Cool Your Noodle
Our favorite cold bowls in the hot city
In the heat of summer, man cannot survive on ice cream alone (alas). And so we turn to cold noodles—glorious cold noodles—to power us through the humid days ahead.
I've eaten more than my fair share of cold noodles in this city, but the bowl to beat in my book is at Yun Nan Flavour Garden (British spelling intentional, though I'm not sure anyone could tell you why). The cold rice noodles ($5.50) at this Sunset Park Chinese spot, which recently moved from a zero-frills storefront on 49th Street to a comparatively luxurious sit-down space on 8th Avenue, are wholly unique.
Springy house-made rice noodles are doused in a pungent mix of black vinegar, soy sauce, chile oil and, unexpectedly, sugar; then topped with a small mountain of rich ground pork, scallions, cilantro, roasted peanuts and incendiary chili peppers. It's a riotous mix of flavors and textures, reflecting the diversity of Yunnan province itself, which borders Vietnam, Laos, Burma and Tibet.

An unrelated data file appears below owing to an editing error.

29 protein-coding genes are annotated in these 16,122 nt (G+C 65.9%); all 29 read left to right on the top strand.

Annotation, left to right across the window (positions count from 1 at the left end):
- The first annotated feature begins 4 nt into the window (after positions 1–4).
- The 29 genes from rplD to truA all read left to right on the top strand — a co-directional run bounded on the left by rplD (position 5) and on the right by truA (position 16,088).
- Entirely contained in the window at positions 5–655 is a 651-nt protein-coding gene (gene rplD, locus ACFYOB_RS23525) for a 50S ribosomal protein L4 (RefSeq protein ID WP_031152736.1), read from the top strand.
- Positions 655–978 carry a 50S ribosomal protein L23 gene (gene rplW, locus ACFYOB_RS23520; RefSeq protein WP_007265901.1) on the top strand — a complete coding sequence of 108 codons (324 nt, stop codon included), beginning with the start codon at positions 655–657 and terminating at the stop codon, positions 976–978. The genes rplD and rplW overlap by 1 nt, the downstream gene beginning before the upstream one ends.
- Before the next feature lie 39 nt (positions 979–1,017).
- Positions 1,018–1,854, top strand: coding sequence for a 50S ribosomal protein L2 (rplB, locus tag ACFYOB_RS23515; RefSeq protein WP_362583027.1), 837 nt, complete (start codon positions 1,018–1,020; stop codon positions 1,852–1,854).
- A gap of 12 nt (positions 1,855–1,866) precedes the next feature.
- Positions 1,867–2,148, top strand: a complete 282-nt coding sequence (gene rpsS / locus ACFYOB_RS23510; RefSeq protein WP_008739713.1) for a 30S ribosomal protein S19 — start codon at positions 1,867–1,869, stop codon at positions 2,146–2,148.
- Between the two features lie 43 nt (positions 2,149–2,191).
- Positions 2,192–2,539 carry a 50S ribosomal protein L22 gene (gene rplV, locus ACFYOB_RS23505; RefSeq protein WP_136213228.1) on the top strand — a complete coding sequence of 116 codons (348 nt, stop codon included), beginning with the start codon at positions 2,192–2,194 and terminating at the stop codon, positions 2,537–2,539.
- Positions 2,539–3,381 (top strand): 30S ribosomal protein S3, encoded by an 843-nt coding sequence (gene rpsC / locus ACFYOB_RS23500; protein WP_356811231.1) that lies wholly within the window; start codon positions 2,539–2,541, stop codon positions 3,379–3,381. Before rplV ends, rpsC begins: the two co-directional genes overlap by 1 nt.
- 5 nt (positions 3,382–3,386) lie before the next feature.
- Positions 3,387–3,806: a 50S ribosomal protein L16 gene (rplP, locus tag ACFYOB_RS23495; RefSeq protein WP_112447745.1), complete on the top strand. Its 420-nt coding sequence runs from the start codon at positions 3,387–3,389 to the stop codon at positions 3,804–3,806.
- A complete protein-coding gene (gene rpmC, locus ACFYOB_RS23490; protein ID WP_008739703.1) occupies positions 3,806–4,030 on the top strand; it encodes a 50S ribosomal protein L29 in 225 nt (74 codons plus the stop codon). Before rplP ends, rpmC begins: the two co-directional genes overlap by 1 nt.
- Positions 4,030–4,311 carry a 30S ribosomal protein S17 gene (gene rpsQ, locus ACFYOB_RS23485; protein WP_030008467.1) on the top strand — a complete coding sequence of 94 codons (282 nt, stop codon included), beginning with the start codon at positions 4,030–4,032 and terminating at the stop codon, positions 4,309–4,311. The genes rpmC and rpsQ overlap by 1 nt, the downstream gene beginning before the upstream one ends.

The noodles are served cold, and indeed they're refreshing, but there's a spicy heat, too, and the tug of war between flavors is what gets me on the N train every summer.
This exemplary dish notwithstanding, there are other strong contenders in the cold noodle game, too. We salute these refreshing bowls:
Dan dan noodles Chen-du style at Legend, Chelsea ($5.50): Nuggets of minced pork and preserved Chinese greens top a bowl of stretchy fresh noodles at this Sichuan favorite.
Neng myun at Han Joo, East Village ($11.95): This Saint Mark's spot is best known for Korean BBQ, but it's worth detouring to the mool neng-myun, chewy arrowroot noodles swimming in an icy beef broth, topped with a boiled egg, marinated radishes, fresh Asian pears and sesame seeds.
Cold soba with salmon roe at 15 East, Flatiron ($14 for noodles, roe additional $5): The firm, chewy buckwheat noodles at this elegant Japanese restaurant arrive in a pool of umami-rich broth with a touch of fresh wasabi and spring onions. Go ahead and splurge on giant pearls of salmon roe, which pop with a sweet and not-too-salty brine.